And what had our Pakistani rulers said, both before, and during, 1971?
The Bengalis want to secede. It’s an Indian conspiracy. Our mortal enemy India, wants to break up Pakistan. These Bengalis began agitating from the word go, first they wanted their own language, 1949, 1952, and then, from 60s onwards, they began demanding regional autonomy. Those in the Mukti Bahini are India’s paid agents. The Bengali Muslims are Hindus, anyway. They listen to Rabindra sangeet, the women wear saris, they put teep on their forehead. Agreeing to the Bengali demand for autonomy will be a threat to the sovereignty of the state of Pakistan.
There are other reasons to be worried, too.
There are some similarities in the responses of both sets of rulers: a militaristic response. In the case of ekattur (our liberation war), this was accompanied by Lieutenant General Tikka Khan’s declaration, `I want the land, not its people.’ Tikka was the architect of Operation Searchlight, launched on the night of 25th March 1971. We will always remember him as the Butcher of Bengal. A military commander, deluded into thinking that his efforts would save the nation.
The Awami League government had initiated and eventually signed a peace treaty with the PCJSS (Parbatya Chattagram Jana Samhati Samiti) in 1997. A few weeks after the signing of the Treaty, Khaleda Zia, as leader of the opposition, had declared: it will lead to the setting up of a parallel government. Others said, it was signed to please the Indian government. Writ petitions have been filed since, challenging the validity of the Peace Treaty. During a recent court hearing, the petitioners listed some of the reasons: the former chief whip of Parliament had no authority to sign the Treaty. He was not authorised by the President. A treaty can only be signed between two governments, the CHT people are not only not a government (!), they are “controlled by an Indian intelligence agency.” They are not indigenous to the land, “they” are settlers etc., etc. (New Age, 17 March 2010).
As things stand, some may think that the Awami League, by virtue of having initiated and signed the Peace Treaty, want peace in the hills, while the BNP (and its bed-fellow, the Jamaat), doesn’t want peace in the hills. There may be some truth in it.
But there’s more truth in what Bhumitra Chakma, a Jumma academic who teaches politics at the university of Hull, says: the recent attacks, on 19 and 20 February 2010, carried out by Bengali settlers in Baghaichari, backed by the armed forces prove yet again that unless the Bangladesh state addresses the structural roots of violence, the “cycle of violence” will continue (Economic and Political Weekly, 20 March 2010).
“At the core of the problem,” writes Chakma, is the Bangladesh government?s “politically-motivated Bengali settlement policy” aimed at changing the “demographic character of the CHT, which inevitably leads to clashes over land.”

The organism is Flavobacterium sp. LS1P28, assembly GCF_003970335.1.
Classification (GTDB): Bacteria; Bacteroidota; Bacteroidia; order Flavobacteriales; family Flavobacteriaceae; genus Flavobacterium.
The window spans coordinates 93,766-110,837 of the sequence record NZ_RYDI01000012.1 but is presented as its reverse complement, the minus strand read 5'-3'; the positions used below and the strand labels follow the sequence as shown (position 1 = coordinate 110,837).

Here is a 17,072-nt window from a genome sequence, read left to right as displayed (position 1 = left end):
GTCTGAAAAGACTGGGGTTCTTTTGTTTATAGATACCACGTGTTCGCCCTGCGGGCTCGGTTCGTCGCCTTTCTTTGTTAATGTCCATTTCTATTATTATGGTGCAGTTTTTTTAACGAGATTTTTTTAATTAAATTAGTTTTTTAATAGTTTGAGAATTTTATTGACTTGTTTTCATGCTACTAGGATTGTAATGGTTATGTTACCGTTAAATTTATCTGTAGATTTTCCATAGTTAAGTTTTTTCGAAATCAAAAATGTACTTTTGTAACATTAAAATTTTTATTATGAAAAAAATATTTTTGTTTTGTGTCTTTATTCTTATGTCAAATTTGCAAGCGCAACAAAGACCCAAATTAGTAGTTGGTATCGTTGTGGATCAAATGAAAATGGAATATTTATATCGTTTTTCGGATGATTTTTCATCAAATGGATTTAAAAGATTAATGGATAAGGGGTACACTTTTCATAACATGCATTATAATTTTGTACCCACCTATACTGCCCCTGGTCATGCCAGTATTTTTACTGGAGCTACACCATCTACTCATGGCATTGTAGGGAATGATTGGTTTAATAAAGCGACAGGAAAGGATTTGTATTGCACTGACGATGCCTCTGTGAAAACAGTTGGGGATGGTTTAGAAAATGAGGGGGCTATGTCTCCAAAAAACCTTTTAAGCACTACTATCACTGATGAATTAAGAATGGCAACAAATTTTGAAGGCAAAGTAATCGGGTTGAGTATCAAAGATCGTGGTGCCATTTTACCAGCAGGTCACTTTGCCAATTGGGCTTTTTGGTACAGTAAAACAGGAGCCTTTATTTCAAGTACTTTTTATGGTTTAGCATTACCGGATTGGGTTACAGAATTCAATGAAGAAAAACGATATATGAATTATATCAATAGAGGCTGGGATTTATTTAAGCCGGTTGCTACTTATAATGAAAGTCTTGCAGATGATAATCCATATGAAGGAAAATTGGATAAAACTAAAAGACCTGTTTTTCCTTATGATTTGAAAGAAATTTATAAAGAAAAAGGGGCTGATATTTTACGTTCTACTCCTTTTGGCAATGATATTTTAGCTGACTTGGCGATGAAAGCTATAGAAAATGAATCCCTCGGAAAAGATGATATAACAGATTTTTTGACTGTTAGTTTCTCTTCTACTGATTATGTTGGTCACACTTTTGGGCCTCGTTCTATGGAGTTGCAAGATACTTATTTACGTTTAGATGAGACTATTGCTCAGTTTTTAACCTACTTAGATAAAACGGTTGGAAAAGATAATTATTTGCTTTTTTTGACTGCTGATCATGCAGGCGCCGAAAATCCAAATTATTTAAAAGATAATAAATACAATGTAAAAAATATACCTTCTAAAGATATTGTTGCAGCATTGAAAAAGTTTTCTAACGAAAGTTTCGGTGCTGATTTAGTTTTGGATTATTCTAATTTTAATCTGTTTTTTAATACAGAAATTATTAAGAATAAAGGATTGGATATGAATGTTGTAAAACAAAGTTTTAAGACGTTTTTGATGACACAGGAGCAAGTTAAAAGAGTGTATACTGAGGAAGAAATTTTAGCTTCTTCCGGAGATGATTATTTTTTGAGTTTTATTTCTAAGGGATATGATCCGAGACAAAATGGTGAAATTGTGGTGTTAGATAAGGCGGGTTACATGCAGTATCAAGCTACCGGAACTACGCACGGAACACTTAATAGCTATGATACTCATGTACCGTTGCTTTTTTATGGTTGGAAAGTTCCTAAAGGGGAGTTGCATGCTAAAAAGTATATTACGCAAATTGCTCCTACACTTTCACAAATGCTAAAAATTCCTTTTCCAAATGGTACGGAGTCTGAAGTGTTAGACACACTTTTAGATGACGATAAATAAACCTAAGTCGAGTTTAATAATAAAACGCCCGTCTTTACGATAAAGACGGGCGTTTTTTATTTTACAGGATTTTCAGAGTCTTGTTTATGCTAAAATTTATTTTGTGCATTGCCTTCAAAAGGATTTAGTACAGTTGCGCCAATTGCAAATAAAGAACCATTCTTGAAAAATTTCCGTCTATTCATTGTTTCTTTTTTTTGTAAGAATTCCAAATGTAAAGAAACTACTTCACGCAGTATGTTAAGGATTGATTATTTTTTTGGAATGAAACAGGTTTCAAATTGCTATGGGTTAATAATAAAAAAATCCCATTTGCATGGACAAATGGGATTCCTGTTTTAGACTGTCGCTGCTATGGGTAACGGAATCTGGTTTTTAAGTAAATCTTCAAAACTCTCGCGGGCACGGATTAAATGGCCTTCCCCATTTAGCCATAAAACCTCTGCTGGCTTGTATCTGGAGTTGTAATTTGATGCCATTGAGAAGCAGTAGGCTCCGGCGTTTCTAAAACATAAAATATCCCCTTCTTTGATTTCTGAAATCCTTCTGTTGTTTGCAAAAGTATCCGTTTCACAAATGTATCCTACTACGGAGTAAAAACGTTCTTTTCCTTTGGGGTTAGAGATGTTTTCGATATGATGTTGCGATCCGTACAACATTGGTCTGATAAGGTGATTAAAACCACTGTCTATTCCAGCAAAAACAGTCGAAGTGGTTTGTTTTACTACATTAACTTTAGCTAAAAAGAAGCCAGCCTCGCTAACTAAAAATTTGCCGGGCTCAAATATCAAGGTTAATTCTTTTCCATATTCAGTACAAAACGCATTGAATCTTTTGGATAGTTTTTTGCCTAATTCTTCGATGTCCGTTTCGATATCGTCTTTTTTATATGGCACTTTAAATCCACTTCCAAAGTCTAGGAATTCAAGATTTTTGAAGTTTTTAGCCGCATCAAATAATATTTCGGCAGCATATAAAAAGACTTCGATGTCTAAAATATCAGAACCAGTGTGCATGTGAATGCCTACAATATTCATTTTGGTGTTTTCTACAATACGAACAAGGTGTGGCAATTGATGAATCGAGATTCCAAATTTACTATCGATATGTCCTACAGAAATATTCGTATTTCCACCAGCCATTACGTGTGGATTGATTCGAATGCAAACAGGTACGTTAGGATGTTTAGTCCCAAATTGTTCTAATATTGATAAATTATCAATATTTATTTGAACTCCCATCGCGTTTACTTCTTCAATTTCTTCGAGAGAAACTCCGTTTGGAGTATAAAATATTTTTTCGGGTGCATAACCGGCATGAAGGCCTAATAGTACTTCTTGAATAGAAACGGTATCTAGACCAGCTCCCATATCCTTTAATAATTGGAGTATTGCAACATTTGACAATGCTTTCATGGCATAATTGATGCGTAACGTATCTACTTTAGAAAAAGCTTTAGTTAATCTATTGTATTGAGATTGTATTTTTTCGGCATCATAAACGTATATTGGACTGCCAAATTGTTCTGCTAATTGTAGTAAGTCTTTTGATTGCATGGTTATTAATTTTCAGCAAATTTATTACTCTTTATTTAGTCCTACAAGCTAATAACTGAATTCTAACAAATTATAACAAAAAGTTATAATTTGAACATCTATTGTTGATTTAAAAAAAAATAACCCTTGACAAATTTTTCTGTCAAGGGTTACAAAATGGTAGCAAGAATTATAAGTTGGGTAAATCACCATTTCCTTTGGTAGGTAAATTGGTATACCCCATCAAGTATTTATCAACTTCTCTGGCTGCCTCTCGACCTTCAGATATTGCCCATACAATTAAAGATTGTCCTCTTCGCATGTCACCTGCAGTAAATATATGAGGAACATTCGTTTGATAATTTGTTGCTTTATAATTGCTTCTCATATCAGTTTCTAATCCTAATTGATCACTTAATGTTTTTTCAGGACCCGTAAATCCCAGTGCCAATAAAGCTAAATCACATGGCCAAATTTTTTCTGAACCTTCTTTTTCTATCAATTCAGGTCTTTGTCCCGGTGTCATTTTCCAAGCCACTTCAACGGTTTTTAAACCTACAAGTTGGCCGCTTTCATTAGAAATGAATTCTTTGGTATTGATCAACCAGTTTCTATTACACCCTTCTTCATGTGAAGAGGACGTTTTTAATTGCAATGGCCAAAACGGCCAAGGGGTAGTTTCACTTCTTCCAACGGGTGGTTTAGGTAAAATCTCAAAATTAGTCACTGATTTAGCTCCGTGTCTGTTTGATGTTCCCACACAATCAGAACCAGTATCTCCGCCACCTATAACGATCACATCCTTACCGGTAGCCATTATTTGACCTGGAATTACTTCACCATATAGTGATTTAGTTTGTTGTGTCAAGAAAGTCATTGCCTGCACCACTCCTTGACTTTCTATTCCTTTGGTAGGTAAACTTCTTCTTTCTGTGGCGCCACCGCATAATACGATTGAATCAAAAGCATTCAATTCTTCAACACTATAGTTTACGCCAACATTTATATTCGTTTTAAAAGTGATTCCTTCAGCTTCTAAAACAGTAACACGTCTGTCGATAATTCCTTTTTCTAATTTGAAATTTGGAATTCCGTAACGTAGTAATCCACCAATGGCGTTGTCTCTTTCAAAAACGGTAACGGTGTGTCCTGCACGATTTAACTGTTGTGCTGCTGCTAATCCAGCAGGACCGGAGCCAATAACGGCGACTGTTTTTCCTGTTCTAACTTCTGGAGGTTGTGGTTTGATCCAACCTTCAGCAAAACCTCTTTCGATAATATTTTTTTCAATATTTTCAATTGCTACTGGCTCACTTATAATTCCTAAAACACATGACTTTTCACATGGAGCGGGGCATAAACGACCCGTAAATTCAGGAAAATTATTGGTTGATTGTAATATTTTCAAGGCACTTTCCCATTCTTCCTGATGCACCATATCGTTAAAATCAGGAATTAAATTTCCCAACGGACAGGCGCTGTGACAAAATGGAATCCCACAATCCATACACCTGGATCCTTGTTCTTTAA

The Bengali settlement policy, in my mind, was diabolical. By selecting “landless” Bengalis, it seemed that the military government was concerned about the futures of those who are poor, it helped hide the fact that their landlessness and abject poverty made them more amenable to military direction and control; that, as far as the military leadership was concerned, they were civilian subalterns/canon fodder. The settlement policy whipped up populist sentiments in the rest of Bangladesh: `If someone from the CHT can settle in Rangpur, if he can buy land there, why can’t someone from Rangpur go and live and work in the CHT? It’s one country, after all.’
The settlement policy seeped into public discourse, it helped re-define Bengali nationalism on territorial lines?as all nationalism is, is bound to be?but the new sense of territory/ nationalism was not of the resisting kind, of the kind that grows out of an urge for self-defense (like 1971), but one which encroached.
I am persuaded that this newly developing form of nationalism was distinct to the nationalism of the Mujib era (1972-1975). When Sheikh Mujib had exhorted the indigenous peoples “to forget their ethnic identities,” to merge with “Bengali nationalism,” what lay behind his words was a heady cultural arrogance, deeply entwined with feelings of racial superiority.
Bengali nationalism as encroaching, in a territorial sense, one which could be implemented through the planned deployment of coercive power, came later. After 1975.
I am inclined to think that it was at this historical moment that we i.e., the Bengalis as a nation?began to sound like our erstwhile rulers.
The latter, according to us, were colonisers.

Colonial orientation to land, and its people

One of the greatest liberal philosophers John Locke, analysed English colonialism in America in terms of his theory of man and society. I present Locke’s arguments below, based on a discussion by Bhikhu Parekh (The Decolonization of Imagination, 1995).
Locke had argued that since the American Indians roamed freely over the land and did not enclose it, since they used it as one would use a common land, but without any property in it, it was not `their’ land. That the land was free, empty, vacant, wild. It could be taken over without their consent. The Indians of course knew which land was theirs and which was their neighbours, but this was not acceptable to Locke who only recognised the European sense of enclosure.
However, there were native Indians living by the coastline, who did enclose their land. English settlers were covetous of these lands, they wanted these lands for themselves as it would help them avoid the hard labour of clearing the land. They argued that the native Indian practice of letting the soil regenerate its fertility, to let the compost rot for three years, meant that the natives did not make “rational use” of it. Locke agreed with them. Even enclosed land, he said, if it lay without being gathered, was to be “looked on as Waste, and might be the Possession of any other.”
Some Indians, however, not only enclosed the land, they also cultivated it. But they were still considered guilty of wasting the land because they produced not even one-hundredth of what the English could produce. The trouble with Indians was, according to Locke, they had “very few desires,” they were “easily contented.” Since the English could exploit the land better, “they had a much better claim to the land.” It was the duty and the right of the English to replace the natives, and, as long as the principle of equality was adhered to, no native should starve, nor should she or he be denied their share of the earth’s proceeds, English colonisation was infinitely more preferable. It increased the inconveniences of life. It lowered prices. It created employment.